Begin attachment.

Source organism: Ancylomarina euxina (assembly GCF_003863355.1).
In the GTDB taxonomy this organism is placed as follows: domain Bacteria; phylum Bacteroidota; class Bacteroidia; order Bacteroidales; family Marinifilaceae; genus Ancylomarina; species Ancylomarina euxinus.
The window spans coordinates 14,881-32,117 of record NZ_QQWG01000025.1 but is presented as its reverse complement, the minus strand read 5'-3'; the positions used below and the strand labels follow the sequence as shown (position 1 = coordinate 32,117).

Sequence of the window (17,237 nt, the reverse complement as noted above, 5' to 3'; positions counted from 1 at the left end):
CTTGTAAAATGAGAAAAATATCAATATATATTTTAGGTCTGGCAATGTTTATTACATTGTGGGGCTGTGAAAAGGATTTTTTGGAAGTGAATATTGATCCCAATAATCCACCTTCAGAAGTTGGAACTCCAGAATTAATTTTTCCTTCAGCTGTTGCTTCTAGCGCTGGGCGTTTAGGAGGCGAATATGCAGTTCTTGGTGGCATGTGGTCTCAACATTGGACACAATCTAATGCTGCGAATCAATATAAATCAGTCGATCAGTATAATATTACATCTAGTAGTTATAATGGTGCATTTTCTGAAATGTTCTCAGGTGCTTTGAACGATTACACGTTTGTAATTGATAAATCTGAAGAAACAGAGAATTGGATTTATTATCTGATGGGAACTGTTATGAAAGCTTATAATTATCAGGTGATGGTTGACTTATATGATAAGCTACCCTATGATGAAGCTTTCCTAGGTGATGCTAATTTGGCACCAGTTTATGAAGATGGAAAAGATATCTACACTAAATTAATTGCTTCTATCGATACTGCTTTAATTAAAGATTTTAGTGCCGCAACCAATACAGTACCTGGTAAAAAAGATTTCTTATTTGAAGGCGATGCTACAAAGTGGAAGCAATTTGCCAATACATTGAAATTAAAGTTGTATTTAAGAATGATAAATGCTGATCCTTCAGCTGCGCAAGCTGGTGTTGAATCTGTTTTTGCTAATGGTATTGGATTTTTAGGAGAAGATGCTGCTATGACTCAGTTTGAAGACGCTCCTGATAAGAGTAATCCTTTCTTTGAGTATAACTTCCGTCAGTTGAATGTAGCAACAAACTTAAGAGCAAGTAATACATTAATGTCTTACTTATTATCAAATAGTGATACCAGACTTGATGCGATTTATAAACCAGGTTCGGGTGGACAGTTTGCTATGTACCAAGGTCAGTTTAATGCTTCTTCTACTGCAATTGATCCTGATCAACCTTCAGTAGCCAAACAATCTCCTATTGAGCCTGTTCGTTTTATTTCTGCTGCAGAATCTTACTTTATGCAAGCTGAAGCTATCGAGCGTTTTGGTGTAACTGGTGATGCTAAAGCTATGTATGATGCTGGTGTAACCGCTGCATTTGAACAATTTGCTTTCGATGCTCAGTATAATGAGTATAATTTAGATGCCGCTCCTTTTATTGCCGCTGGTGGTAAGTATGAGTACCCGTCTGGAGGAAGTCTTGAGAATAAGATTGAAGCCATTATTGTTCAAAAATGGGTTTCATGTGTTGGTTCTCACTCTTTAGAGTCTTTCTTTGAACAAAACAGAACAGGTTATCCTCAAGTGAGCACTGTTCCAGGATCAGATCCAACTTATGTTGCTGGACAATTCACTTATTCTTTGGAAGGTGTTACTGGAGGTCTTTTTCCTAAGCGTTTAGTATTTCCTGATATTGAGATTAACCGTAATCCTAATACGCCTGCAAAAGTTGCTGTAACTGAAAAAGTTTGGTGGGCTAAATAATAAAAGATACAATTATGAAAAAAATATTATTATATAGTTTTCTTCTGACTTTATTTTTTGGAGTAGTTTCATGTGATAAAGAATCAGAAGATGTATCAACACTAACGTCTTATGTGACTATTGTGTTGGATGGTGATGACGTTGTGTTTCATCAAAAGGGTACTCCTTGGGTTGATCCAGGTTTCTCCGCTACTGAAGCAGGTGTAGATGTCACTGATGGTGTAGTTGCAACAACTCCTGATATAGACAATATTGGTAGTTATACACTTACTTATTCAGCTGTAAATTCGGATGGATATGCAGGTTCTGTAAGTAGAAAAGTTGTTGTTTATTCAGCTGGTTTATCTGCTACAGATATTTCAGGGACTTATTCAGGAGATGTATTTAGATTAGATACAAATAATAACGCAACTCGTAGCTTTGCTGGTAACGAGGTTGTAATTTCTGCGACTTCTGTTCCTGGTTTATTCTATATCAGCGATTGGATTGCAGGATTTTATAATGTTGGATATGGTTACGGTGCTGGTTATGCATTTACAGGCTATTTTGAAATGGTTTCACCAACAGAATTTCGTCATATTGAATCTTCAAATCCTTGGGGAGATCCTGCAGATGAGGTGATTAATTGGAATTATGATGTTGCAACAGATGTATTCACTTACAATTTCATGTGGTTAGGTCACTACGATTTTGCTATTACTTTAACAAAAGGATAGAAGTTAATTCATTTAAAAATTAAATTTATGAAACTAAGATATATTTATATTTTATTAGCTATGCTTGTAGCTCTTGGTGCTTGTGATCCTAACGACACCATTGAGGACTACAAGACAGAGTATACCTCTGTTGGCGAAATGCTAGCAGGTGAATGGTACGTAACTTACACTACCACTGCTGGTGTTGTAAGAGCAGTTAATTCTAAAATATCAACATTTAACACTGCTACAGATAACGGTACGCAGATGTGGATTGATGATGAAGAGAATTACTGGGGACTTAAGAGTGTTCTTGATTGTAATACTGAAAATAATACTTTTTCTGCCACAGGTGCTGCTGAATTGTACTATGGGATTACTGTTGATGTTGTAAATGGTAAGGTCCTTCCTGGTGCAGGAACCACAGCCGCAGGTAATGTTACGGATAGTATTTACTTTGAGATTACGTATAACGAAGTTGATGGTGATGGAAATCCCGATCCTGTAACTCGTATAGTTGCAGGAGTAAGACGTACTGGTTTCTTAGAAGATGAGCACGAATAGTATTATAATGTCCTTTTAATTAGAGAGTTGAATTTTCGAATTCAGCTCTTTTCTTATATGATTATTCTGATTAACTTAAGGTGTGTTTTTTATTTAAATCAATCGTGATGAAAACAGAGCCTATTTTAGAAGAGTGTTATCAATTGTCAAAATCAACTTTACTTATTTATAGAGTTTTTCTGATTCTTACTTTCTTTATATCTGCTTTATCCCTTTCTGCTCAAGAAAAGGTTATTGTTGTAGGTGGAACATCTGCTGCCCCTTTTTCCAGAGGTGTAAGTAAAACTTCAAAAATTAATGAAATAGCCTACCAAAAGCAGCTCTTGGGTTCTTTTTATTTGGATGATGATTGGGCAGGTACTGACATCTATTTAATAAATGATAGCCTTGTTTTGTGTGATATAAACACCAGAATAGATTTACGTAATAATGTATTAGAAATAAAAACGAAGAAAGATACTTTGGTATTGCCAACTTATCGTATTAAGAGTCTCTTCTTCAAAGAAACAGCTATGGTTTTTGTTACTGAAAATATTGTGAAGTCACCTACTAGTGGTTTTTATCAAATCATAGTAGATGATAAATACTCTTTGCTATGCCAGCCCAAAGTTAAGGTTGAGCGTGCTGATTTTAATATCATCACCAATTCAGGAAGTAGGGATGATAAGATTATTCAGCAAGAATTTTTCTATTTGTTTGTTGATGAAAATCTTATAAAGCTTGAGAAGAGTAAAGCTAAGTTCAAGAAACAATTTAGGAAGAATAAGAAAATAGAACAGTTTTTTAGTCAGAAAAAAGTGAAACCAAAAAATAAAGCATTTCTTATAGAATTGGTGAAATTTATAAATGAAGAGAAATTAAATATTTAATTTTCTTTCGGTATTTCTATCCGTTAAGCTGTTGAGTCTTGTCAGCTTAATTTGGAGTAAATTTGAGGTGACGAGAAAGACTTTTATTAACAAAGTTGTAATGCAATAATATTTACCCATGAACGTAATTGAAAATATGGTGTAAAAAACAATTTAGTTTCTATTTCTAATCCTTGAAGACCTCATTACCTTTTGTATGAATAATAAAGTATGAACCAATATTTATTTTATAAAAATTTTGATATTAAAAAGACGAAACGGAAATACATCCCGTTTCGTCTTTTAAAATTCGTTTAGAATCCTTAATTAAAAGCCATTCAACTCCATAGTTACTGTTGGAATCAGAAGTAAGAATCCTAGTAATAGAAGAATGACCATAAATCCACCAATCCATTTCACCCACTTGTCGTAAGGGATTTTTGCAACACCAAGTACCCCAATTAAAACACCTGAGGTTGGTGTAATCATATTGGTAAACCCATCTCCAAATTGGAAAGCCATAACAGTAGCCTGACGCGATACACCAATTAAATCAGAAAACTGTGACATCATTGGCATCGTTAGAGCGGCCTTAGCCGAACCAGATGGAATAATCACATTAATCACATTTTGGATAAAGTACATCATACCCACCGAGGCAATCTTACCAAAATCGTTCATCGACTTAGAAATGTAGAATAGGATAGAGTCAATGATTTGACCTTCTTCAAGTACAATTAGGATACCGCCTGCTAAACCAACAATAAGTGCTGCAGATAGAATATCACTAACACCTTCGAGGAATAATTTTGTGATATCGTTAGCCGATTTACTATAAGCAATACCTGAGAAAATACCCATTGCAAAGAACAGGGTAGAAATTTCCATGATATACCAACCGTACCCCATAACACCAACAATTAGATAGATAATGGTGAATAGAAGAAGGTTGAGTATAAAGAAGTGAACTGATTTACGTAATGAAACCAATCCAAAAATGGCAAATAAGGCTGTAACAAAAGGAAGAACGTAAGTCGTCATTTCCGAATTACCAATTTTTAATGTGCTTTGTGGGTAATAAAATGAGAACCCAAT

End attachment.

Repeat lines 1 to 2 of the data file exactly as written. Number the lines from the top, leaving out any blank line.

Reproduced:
Source organism: Ancylomarina euxina (assembly GCF_003863355.1).
In the GTDB taxonomy this organism is placed as follows: domain Bacteria; phylum Bacteroidota; class Bacteroidia; order Bacteroidales; family Marinifilaceae; genus Ancylomarina; species Ancylomarina euxinus.